[Art_beyond_sight_theory_and_research] The Tactile Picture Book Project, haptic, Helen Keller Art Show
fnugg at online.no
fnugg at online.no
Wed Jul 23 06:35:29 UTC 2014
The Tactile Picture Book Project creates 3D illustrations so the
visually impaired can follow texts with images.
3D printing has just opened up a whole new world for visually impaired
children. Researchers at the University of Colorado have found a way to
adapt children's illustrations into 3D designs so that they can follow
along with the text. The Tactile Picture Book Project
<http://www.tactilepicturebooks.org/> is the result of a partnership
with the Anchor Center <http://www.anchorcenter.org/>, whose mission it
is to ensure educational success for children with vision impairment.
Thus far, the project has adapted such childhood favorites as /Harold
and the Purple Crayon
/ /Goodnight Moon
/Polar Bear,/ /Polar Bear, What Do You Hear? /
According to an interview conducted for a story by /Mashable/
children don't start to read braille until age 6, but this 3D approach
will allow for them to access and comprehend literature at an earlier
age. Although the books are now created by Algorithms and sent to the
printers, researchers at Colorado University hope the option will soon
be available for parents and educators to take photos of books and
immediately 3D print
Now you can FEEL the Cat in the Hat: Researchers use 3D printing to help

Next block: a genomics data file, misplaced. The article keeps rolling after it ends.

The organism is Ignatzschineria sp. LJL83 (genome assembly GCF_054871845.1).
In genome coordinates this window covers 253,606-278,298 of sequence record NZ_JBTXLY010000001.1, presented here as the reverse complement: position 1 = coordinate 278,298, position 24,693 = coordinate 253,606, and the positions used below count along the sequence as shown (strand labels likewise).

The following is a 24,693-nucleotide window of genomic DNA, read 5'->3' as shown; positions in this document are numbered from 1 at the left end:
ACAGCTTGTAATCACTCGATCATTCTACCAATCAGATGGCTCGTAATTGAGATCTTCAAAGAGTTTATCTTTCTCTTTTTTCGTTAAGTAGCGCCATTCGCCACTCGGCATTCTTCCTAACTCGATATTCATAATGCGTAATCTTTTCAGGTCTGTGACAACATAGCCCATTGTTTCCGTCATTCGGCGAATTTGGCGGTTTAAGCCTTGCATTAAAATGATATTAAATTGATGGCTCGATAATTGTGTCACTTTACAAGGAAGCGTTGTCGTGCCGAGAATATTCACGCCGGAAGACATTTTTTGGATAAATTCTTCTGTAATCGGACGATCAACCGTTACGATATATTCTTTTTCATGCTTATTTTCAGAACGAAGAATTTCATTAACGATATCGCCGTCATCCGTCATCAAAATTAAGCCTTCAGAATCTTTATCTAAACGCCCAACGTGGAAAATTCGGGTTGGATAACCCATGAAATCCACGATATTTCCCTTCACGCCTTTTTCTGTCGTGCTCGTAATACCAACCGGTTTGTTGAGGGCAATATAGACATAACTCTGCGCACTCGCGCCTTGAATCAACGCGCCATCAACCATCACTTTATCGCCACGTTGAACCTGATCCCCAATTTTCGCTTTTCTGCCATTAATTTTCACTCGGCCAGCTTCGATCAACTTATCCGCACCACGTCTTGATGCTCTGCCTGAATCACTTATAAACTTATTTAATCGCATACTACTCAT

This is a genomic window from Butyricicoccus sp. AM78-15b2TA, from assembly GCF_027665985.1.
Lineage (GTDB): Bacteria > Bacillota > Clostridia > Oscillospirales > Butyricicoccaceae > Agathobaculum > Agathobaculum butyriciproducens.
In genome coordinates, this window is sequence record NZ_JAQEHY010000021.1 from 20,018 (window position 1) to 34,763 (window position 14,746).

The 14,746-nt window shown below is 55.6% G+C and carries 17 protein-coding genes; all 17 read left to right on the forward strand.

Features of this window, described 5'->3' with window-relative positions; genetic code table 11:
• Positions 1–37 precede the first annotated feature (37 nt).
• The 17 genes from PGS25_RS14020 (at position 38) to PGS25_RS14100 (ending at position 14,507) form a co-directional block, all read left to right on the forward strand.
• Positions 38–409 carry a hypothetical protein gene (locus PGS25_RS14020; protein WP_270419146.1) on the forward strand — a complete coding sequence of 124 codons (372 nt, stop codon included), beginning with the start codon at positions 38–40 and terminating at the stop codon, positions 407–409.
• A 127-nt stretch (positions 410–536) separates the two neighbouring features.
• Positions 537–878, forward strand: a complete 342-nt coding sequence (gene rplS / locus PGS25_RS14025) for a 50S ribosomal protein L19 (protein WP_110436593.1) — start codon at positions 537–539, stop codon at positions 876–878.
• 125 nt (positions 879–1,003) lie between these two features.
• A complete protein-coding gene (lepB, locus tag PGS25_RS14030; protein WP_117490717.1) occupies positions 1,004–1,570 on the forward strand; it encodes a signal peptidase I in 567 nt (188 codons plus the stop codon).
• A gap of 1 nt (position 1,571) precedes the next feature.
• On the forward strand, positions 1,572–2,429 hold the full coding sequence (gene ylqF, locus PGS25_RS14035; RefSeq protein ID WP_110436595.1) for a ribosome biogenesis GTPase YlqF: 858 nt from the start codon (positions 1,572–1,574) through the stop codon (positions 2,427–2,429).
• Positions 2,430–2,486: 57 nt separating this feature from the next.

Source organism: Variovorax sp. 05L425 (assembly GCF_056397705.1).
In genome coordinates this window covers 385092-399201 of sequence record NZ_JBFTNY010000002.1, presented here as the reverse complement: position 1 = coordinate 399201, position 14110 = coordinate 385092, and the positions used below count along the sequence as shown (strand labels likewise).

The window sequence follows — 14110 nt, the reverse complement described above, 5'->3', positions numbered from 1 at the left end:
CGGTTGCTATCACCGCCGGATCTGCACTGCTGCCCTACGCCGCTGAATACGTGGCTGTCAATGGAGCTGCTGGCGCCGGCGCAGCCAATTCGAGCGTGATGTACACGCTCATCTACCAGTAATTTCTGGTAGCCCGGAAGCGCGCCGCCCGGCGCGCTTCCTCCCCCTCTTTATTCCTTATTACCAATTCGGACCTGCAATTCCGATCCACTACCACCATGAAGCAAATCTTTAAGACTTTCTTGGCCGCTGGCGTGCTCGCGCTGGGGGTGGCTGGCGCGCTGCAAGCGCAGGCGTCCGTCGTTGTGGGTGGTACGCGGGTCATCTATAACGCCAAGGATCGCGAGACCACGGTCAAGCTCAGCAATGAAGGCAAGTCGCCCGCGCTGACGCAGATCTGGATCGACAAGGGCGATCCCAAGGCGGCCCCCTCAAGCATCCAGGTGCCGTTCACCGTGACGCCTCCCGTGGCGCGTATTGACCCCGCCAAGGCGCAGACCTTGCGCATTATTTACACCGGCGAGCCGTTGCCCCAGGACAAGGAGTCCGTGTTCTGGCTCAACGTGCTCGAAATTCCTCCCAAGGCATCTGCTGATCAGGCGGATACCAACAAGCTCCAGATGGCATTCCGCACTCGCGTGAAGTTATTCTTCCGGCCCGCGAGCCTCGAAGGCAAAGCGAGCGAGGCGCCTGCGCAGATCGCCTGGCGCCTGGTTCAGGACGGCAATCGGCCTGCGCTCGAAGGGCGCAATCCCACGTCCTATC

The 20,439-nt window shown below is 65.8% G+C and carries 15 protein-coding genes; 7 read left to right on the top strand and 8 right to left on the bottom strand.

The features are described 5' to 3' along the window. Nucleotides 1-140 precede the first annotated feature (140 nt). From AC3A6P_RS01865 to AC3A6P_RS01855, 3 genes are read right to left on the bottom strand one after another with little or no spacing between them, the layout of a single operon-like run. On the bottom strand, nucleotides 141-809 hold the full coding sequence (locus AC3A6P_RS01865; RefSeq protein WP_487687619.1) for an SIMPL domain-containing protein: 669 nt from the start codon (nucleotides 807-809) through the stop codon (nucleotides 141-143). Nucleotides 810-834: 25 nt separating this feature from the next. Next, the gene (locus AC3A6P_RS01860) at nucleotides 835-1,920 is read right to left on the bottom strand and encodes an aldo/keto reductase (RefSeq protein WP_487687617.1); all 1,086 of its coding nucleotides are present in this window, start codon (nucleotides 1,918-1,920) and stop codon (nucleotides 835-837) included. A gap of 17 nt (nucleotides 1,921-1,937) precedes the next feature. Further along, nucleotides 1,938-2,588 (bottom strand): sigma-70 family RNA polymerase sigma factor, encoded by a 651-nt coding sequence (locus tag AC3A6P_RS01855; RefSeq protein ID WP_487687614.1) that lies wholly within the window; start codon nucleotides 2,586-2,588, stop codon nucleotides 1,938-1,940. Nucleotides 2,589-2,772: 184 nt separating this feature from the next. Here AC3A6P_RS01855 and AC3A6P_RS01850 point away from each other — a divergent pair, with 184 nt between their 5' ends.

blind children enjoy classic bedtime stories
A new initiative is helping blind and visually impaired children gain
access to classic bedtime stories.
Launched by researchers at the University of Colorado, the Tactile
Picture Books Project <http://tpbp.wpengine.com/> converts standard
children's books into textured pages using 3D printing technology.
So far, the team has successfully converted Goodnight Moon, Harold and
the Purple Crayon, the Very Hungry Caterpillar and Cat in the Hat, with
the aim of creating many more.
Picture books for visually impaired kids go 3-D
3D Printed Tactile Books For Blind Children, Created By University of
Colorado Assistant Professor
CU creates 3D book program for blind children
BOULDER - For many children across America, picture books are the
gateway to a literary world of imagination. But, if you can't see the
"If you can't see the pictures, sometimes it's like your missing out a
little bit, I guess," Maddie Stallman, visually impaired 12-year-old, said.
That's why University of Colorado Assistant Professor Tom Yeh and his
team created the Children's Tactile Book Project. They want to use the
growing field of 3D printing to create picture books that blind children
With tactile technology, blind people have the upper hand
The Blind Outperform Sighted People When Using Haptic Technology
Art Show Open at TVMA for Festival
The Helen Keller Art Show of Alabama is open at the Tennessee Valley
Museum of Art (TVMA).
The Helen Keller Art Show of Alabama is an annual, touring exhibit of
art by students in Alabama who are visually impaired, blind, or
deaf-blind. This exhibit is now on display at the TVMA located across
from Keller's birthplace, Ivy Green, in Tuscumbia. The exhibit includes
tactile reproductions of three works from the TVMA's permanent
collection, available to persons seven years and older who are blind or
More information about the Art_Beyond_Sight_Theory_and_Research